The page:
Development's residents still outraged about builder's delays
By Richard Gaw
It does not take a visitor to the Lamborn Hunt in London Grove Township very long to see the lingering warts of the development's construction.
They all protrude with easy visibility, and no matter how loud the voices of those who protest their appearance, they still haven't gone away, which is made especially alarming, given that the last house in this 36-unit, single-home development was finished more than two years ago.
These imperfections form a lengthy punch list of embarrassment for the builder, and safety hazards for the residents. It's all there to see: improper drainage in front of several lots, exposed water pipes, debris left in nearby wooded areas and in public areas, improper drainage areas that creates significant sidewalk pooling, trees planted by the builder that are now dead, cable and telephone boxes that are not adjusted to height regulations, large sewer pipes with no grate coverings, and more than one dozen additional infractions that have been spelled out by the Lamborn Hunt's homeowners association in a detailed list and provided to London Grove Township.
Last Wednesday, for the second time in two months, the most vocal of these residents came to the London Grove Board of Supervisors meeting and raised not only their hands in frustration but their voices in anger.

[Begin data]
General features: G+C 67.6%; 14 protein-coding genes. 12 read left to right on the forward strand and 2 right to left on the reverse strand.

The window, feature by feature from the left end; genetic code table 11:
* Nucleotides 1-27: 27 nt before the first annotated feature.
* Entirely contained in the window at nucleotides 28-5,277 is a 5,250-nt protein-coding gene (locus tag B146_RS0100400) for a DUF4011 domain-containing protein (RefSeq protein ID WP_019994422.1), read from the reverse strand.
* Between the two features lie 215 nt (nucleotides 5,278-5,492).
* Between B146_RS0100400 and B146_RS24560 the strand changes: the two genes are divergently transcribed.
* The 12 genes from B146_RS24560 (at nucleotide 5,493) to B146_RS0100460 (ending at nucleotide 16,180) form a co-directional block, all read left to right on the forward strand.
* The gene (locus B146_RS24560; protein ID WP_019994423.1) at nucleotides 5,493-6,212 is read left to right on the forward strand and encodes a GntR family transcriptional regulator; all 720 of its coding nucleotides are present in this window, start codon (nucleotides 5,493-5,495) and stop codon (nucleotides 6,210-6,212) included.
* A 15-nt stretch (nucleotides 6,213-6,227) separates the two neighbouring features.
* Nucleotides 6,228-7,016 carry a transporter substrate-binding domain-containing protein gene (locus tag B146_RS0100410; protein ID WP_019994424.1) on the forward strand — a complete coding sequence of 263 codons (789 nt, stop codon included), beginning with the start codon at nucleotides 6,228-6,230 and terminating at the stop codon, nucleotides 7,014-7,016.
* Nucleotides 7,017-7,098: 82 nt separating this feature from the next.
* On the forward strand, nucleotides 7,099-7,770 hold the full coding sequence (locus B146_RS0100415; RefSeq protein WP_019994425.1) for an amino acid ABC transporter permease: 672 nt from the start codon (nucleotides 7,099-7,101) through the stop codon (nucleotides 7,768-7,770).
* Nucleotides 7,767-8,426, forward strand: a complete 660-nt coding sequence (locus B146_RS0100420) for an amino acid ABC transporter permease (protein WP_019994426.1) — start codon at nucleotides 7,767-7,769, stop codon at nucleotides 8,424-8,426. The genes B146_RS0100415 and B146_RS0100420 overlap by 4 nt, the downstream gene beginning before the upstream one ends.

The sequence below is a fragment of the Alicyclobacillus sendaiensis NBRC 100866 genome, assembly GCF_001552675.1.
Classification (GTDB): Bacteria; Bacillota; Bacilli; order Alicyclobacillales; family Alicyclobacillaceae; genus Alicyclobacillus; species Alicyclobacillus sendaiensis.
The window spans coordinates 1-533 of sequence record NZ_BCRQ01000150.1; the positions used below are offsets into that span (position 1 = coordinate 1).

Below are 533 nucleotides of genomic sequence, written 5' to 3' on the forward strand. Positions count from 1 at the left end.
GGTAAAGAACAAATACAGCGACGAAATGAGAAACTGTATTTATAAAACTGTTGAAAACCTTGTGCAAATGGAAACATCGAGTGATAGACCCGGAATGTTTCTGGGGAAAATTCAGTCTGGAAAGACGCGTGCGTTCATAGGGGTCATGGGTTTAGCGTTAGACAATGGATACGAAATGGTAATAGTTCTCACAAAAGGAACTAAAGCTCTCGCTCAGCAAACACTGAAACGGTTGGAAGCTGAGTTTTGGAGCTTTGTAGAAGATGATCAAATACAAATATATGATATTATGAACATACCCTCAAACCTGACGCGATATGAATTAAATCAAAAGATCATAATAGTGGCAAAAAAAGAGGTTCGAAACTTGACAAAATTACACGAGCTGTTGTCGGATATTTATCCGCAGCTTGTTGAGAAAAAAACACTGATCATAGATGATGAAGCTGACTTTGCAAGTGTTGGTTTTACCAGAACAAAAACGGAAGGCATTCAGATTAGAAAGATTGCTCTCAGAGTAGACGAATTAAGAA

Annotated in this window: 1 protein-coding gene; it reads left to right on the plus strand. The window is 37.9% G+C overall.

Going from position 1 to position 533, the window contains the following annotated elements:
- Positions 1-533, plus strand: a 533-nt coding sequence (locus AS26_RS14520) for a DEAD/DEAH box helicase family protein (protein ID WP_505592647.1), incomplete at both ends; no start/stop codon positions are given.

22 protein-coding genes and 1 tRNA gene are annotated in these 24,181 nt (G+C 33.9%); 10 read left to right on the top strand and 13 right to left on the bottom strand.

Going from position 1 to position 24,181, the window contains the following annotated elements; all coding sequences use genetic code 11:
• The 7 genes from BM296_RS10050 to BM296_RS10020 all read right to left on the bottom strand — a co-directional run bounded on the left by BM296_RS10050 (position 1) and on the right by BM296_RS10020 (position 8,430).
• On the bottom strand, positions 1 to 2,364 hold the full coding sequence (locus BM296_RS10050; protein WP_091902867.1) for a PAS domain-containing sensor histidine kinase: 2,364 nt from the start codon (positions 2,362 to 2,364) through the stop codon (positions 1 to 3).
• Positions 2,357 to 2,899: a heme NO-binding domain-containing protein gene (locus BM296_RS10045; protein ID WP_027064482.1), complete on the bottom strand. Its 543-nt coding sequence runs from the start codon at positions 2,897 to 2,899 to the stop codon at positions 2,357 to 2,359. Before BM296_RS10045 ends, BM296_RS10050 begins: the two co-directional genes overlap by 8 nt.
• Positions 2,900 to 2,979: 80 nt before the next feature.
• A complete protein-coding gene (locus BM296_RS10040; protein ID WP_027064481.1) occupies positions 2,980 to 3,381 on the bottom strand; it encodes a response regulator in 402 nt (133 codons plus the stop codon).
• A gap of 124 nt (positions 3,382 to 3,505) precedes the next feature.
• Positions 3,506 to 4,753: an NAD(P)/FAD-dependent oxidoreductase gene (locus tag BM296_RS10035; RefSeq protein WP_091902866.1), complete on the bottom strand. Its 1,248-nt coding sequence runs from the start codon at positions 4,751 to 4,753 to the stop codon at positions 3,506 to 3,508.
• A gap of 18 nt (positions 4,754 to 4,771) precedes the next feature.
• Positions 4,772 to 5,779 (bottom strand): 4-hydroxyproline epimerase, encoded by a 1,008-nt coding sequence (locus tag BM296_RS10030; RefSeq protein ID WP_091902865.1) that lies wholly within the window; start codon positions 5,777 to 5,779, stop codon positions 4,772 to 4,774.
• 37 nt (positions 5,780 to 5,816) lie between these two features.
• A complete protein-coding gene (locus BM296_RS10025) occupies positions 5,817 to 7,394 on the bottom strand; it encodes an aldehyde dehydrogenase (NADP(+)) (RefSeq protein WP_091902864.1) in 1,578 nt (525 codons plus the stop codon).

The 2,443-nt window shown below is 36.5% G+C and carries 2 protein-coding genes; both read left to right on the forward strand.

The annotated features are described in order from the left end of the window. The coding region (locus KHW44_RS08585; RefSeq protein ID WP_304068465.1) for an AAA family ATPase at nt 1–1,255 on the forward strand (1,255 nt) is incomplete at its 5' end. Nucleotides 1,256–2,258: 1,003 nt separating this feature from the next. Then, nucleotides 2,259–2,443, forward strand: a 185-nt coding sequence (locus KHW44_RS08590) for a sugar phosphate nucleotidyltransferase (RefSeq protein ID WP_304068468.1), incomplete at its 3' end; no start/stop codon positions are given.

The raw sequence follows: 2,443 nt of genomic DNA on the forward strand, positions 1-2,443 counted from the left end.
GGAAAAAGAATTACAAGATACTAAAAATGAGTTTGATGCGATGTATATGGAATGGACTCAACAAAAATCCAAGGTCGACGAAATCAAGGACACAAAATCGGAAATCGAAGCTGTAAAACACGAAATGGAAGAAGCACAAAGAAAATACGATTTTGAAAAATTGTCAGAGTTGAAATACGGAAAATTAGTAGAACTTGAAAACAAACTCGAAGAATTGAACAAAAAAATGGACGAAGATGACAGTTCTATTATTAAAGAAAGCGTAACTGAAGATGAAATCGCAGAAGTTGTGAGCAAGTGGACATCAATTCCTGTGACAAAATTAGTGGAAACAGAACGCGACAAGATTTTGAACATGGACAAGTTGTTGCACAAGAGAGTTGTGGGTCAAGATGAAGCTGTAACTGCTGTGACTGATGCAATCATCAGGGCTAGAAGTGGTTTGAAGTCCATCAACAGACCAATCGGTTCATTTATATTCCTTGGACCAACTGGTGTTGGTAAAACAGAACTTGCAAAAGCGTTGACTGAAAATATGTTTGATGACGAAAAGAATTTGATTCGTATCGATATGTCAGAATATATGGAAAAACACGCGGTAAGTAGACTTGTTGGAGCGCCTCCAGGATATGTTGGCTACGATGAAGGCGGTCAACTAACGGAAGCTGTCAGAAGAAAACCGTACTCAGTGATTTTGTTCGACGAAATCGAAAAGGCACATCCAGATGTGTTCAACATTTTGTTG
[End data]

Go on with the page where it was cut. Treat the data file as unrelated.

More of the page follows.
The target of their rage? Keystone Custom Homes, the Lamborn Hunt builder, and one of the top 100 home builders in the nation, who is ranked by the industry's leading trade journal and one of Central Pennsylvania's largest independent homebuilders, with homes in 44 communities.
Township Manager Steve Brown told the supervisors at the July 1 meeting that although some minor work has been done by Keystone since its last meeting on June 3, several items on the long to-do list still await attention.
The biggest issue, Brown said, is that some infiltration basins need to be repaired in order to lessen the amount of water in them. Keystone's engineers created a design that would alleviate the water levels and submitted it to the township, but Brown said that the County Conservation District and the township engineer – Ragan Engineering – found the design to be inadequate.